Clearly there's something I don't get yet.

Thursday, August 04, 2011

Doing The Math

60 next week.  Ak.  Actually, my knees are 60, the rest of me is still 45.  (Thank you Edgar of BoRics on Ashland near Diversey.)

Charley's cancer really solidified our resolve to figure out what we REALLY want to do in this life.  The goal is for him to retire next summer and for us both to begin doing something that brings us satisfaction and a moderate income.  It's a lot riskier doing something like this at our age with The Sam Factor than it was when we were young and unencumbered.  On the other hand, it may be our last chance to risk everything for a dream. I remember sociologist Tony Campolo once cited a survey of 80 year olds who said their greatest regret was about some opportunity or risk not taken.  So we are getting serious about this.  We're probably going to be 80 in 20 years.  Or 35 years.

The thought that has been repeatedly coming to me is that I am not a beginner.  I have done and learned a lot of things over the decades.  No really.  A LOT.  I'm not starting from scratch.  So all my experience must add up to something, I just have to do the math.

Sadly, math is not my strongest subject!

To get a handle on what/who I am, I've been going over my journals.  This in itself is weird.  I write journals feverishly at times and then not at all for years.  I keep them mostly because we have a house and there's room.  I never actually planned to look at them again.  All I really planned to do with them was destroy them before I die.  But turns out they are very interesting.  (What a narcissist!)  There are several themes that run as far back as the journals.

I love:
Creativity - making lace, jewelry, knitting, general craft stuff.  Music - singing, string instruments, penny whistle, odd percussion instruments from all over the world (  The wisdom of people with cognitive disabilities.  Children. Learning something (anything) new.

I have a very love/hate relationship with my interpersonal skills; but I am a good leader and a good listener and perhaps a good teacher.  Listening makes me insightful because I can synthesize what I hear from different people, or the same person at different times, into a single thought.  I'd probably be good at negotiation, except I wouldn't like to spend a lot of time in the same room with angry people.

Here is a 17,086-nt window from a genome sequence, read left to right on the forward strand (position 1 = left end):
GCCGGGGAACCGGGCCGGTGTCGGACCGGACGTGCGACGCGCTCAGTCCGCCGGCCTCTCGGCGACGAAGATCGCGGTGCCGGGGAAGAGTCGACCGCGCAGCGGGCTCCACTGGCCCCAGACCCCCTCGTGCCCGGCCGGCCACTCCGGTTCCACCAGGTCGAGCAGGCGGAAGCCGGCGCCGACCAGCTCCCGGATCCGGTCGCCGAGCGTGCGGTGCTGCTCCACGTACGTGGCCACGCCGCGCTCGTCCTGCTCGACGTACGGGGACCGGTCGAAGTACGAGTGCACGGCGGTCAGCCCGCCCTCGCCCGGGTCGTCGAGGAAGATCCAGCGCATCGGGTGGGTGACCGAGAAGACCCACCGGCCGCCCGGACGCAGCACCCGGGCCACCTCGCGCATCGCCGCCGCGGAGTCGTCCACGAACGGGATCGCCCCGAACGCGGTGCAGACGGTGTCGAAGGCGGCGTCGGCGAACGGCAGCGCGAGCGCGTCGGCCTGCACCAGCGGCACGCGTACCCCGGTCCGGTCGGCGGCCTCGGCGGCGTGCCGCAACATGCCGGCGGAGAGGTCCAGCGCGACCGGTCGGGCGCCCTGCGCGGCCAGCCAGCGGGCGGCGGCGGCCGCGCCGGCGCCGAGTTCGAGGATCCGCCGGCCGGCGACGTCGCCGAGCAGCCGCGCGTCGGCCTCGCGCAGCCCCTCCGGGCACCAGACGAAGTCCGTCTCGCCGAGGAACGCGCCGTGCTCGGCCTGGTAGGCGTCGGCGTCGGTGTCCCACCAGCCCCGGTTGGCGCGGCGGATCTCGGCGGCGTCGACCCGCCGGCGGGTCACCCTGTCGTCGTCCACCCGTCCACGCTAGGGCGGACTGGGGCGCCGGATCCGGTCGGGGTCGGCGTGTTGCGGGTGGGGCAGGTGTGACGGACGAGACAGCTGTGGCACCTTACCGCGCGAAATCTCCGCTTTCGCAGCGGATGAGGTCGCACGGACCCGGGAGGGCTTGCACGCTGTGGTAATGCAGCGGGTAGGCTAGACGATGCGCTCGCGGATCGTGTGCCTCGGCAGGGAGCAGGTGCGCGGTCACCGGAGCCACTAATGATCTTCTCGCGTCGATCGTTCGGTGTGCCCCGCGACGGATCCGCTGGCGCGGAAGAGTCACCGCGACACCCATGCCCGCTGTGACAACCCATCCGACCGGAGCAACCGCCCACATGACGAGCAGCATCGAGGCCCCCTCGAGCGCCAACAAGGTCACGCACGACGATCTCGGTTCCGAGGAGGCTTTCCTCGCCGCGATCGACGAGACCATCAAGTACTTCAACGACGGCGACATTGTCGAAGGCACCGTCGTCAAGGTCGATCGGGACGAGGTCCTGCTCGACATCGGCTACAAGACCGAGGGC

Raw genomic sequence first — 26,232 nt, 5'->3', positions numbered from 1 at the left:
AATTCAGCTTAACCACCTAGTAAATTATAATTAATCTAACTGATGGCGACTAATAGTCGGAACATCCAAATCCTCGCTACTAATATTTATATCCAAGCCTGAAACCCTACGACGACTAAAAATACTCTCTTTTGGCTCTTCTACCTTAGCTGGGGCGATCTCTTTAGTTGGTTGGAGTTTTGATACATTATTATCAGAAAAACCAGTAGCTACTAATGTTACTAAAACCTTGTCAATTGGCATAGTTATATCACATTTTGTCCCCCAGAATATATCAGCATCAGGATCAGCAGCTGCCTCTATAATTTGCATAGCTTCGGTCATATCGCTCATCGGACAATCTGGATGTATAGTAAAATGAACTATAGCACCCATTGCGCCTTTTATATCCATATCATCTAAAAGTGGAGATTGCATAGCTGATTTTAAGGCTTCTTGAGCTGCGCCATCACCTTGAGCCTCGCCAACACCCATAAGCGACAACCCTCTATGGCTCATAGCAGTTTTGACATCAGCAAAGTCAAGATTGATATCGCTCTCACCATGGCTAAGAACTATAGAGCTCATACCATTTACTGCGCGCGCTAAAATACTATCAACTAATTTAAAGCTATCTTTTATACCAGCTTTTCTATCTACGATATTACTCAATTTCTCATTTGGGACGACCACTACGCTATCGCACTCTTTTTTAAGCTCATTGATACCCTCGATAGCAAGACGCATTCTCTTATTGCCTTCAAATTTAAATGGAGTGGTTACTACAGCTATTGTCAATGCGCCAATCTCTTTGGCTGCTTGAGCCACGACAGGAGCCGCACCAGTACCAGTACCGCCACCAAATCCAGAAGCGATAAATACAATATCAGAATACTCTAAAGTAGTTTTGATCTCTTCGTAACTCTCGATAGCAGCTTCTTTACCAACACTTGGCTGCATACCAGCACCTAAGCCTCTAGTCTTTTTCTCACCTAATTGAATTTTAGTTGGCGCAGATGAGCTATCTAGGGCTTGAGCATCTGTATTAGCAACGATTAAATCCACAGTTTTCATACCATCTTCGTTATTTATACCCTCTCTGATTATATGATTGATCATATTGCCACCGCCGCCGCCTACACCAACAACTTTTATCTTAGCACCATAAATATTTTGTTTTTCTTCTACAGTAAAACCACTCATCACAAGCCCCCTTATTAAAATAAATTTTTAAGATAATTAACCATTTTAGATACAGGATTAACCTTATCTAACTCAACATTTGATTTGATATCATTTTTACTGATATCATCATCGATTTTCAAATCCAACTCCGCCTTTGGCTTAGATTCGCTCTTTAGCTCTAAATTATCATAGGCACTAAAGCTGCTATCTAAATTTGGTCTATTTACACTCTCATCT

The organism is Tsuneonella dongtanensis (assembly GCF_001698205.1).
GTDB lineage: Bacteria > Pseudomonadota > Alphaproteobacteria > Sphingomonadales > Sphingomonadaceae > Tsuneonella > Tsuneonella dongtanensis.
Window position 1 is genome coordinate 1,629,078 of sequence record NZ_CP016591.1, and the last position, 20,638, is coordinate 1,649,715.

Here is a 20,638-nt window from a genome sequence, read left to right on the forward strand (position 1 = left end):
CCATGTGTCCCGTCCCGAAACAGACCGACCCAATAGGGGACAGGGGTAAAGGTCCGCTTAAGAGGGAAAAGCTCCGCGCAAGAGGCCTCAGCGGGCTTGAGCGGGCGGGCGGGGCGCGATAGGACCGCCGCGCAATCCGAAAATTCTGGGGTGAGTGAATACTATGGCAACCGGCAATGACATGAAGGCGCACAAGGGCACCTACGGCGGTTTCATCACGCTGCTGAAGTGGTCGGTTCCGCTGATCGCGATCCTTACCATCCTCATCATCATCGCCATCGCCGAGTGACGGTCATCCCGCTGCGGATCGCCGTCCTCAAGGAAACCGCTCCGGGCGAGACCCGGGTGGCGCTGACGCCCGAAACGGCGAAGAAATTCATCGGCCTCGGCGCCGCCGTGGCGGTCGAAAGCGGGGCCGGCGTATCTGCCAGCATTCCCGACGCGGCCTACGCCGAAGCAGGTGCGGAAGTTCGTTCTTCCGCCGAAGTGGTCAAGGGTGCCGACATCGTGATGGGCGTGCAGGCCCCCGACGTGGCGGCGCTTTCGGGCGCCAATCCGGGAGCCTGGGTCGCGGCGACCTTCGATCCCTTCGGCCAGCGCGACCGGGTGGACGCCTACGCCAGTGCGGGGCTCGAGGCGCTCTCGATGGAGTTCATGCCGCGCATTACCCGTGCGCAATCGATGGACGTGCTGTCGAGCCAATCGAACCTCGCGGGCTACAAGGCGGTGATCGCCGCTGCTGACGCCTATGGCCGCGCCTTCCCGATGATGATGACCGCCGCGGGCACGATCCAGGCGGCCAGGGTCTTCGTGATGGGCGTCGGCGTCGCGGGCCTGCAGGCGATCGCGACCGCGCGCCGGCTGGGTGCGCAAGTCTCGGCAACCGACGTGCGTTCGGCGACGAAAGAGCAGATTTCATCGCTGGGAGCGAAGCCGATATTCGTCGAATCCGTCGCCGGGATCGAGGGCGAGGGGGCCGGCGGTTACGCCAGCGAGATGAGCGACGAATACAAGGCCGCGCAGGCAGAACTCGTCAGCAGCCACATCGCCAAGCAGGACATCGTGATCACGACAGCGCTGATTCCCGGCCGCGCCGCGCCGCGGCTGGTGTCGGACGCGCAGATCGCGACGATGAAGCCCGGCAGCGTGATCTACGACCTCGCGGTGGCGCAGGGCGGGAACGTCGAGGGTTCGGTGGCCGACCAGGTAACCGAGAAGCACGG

Listening also helps me notice when two people are arguing about two totally different subjects.  Sometimes I can notice this even when one of the people arguing is me! It's a very odd experience and one I really don't know what to do about in the moment it occurs.  It is usually best to first agree with the other person - since their point really has nothing to do with mine - and then cautiously restate my point.  It's funny how often arguments are not about what the participants think they are about.

My journals also point out that I have a lot of fear which is mostly nutty and keeps me from making my dream into a goal.

And I like to write about the philosophy of me.

I don't know what this adds up to, but at least I've defined the value of X.

Experiments For Further Reflection on the eve of my 60th birthday:

1: Charley is going to buy me a ukelele  (I think I'll get a tenor, it has more tuning options)
2: I'm going to go to the beach with my grandchildren and try to blow giant bubbles like this:
3: With my friend Lawrence from Esperanza ( I'm going to paint a picture of "Helen's Bird" as part of the project "Dynamic Duos: Works in Collaboration" which will be displayed in October as part of Chicago Artists Month.